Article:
What is a warranty deed in Wisconsin?

Wisconsin property deeds, the documents used to legally transfer property between two parties, fall into a few different categories. Two of them are: Warranty Deed and Quit Claim Deeds. Both types of deeds include a legal description of the property (beyond just the address), grantor (current property owner), and grantee (new property owner). Most Wisconsin property deeds need a signature.

The Wisconsin property deed needs to be filed in the county where the property is located. The difference between the deeds are the guarantees included the Wisconsin property deeds. To determine the type of deed that suits the situation, contact a local real estate attorney that can offer advice and draft a legally-sound deed.

Warranty Deeds

A Warranty Deed offers the most guarantees of all the Wisconsin property deeds, meaning that the grantor is responsible for transferring clear title. The Warranty Deed offers guarantees or covenants to the grantee, such as:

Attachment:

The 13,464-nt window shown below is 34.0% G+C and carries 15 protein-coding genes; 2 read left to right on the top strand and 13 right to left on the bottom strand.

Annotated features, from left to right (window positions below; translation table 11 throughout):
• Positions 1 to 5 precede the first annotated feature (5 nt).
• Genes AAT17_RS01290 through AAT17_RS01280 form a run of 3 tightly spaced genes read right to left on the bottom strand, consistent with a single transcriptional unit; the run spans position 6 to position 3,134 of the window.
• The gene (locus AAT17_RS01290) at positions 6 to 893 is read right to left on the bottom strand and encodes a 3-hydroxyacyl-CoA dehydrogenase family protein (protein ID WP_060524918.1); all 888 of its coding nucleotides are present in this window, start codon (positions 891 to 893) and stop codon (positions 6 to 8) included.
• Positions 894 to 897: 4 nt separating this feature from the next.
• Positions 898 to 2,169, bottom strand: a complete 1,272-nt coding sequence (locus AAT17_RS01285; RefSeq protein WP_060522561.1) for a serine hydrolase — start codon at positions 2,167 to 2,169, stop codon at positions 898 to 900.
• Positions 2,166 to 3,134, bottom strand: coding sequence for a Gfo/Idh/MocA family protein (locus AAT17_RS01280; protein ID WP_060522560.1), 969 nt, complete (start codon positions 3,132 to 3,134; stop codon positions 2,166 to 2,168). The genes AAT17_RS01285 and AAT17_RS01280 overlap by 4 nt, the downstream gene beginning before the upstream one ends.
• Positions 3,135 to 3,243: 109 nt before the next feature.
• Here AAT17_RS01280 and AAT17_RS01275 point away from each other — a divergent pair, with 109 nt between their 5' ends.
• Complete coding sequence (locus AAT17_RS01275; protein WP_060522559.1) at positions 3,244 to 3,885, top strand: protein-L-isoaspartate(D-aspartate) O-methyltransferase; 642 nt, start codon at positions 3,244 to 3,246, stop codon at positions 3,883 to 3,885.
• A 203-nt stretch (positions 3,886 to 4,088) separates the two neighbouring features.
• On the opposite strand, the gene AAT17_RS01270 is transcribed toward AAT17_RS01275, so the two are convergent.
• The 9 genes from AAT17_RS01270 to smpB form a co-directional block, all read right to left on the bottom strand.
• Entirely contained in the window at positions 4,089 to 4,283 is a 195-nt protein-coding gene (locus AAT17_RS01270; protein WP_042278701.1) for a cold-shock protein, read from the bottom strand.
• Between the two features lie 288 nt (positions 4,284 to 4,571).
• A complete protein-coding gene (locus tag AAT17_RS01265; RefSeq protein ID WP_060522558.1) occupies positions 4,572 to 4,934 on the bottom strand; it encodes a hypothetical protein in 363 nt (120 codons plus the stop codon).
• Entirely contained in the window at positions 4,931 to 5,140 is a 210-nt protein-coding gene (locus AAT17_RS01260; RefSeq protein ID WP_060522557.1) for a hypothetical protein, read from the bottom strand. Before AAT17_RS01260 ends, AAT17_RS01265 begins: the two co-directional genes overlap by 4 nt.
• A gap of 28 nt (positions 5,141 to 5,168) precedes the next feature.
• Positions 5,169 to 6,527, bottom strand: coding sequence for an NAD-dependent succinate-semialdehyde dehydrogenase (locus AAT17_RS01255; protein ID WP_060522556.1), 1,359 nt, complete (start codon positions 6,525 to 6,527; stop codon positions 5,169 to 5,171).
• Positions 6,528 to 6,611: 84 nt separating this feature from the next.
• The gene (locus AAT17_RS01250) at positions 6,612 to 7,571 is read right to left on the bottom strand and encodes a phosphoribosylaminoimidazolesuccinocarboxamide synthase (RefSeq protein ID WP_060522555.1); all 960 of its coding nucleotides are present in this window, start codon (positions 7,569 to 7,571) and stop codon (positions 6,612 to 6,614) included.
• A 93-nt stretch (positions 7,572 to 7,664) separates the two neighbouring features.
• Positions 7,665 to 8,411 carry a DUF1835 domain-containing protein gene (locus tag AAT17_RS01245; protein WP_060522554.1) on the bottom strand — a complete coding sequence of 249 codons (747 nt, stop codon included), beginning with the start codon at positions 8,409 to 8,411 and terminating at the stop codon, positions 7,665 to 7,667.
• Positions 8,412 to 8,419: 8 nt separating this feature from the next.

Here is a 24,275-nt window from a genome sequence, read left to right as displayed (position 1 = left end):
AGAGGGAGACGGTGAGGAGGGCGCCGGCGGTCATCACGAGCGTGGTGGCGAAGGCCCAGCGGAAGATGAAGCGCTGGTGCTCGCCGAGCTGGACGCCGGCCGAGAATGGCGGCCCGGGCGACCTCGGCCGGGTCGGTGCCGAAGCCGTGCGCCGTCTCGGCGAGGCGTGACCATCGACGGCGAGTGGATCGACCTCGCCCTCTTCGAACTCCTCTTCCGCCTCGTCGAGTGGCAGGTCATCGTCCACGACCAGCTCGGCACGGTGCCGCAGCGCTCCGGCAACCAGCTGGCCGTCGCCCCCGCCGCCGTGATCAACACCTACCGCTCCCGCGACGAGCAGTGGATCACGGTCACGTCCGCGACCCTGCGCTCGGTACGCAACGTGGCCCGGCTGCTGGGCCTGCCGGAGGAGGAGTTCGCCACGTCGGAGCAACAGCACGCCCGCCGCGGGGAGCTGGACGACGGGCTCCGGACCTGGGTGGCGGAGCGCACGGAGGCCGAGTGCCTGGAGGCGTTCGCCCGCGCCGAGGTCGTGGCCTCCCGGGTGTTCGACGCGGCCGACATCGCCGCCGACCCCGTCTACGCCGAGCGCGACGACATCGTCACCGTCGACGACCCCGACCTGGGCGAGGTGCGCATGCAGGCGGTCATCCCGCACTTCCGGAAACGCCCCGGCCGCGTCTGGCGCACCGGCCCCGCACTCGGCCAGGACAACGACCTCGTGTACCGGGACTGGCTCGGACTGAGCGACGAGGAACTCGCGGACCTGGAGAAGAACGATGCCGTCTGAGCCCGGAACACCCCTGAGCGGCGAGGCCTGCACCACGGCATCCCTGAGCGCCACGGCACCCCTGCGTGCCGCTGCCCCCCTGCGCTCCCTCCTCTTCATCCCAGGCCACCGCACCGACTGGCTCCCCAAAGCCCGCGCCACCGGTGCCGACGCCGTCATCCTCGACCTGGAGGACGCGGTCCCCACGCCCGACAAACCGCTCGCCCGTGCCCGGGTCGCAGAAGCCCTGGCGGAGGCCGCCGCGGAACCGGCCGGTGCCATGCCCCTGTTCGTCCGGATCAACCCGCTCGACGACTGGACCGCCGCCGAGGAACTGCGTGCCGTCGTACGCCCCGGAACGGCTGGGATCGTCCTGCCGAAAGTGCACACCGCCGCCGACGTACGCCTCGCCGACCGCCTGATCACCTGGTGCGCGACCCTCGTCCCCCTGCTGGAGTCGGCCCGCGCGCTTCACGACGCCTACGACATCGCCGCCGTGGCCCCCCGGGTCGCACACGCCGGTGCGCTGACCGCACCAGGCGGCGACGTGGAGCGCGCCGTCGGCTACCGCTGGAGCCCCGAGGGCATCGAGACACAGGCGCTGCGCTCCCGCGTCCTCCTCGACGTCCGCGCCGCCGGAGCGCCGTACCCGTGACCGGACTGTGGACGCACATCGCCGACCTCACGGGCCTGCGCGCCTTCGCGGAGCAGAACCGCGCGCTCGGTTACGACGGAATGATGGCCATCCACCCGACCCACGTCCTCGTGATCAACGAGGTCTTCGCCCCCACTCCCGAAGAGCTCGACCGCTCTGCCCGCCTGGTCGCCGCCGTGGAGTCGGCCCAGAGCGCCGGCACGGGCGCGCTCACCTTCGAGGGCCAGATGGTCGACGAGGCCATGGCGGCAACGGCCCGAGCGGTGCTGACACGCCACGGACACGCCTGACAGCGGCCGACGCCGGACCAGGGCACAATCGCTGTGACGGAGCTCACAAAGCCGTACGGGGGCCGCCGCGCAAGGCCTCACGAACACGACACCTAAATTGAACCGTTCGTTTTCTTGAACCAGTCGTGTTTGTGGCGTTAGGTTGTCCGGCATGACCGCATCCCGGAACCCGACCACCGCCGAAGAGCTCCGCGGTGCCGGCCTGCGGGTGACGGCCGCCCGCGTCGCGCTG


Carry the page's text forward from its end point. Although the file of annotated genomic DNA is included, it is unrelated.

• The grantor guarantees that they are the lawful owner.
  • The grantor guarantees that the property is lien-free and is not subject to any claims by third parties.
  • The grantor guarantees that the title is clear.

Quit Claim Deeds

A Quit Claim Deed is a Wisconsin property deed with no guarantees. Because of the lack of protection for the grantee, Quit Claim Deeds are typically used in situations where there is some degree of trust. These situations could include the transfer of interest during a divorce, when property is transferred to a living trust, or during a transfer from an individual to a corporate entity. Under a quit claim deed, the grantor transfers their interest in the property to the grantee.

A warranty deed and quit claim are the two most commonly used Wisconsin property deeds. Other types of Wisconsin property deeds might be useful to the situation; contact anexperienced real estate attorney to get legal advice specific to the situation. In addition to advising on the right type of Wisconsin property deed, an experienced real estate attorney can guide the parties through the process and ensure that every document and step is legally sound.

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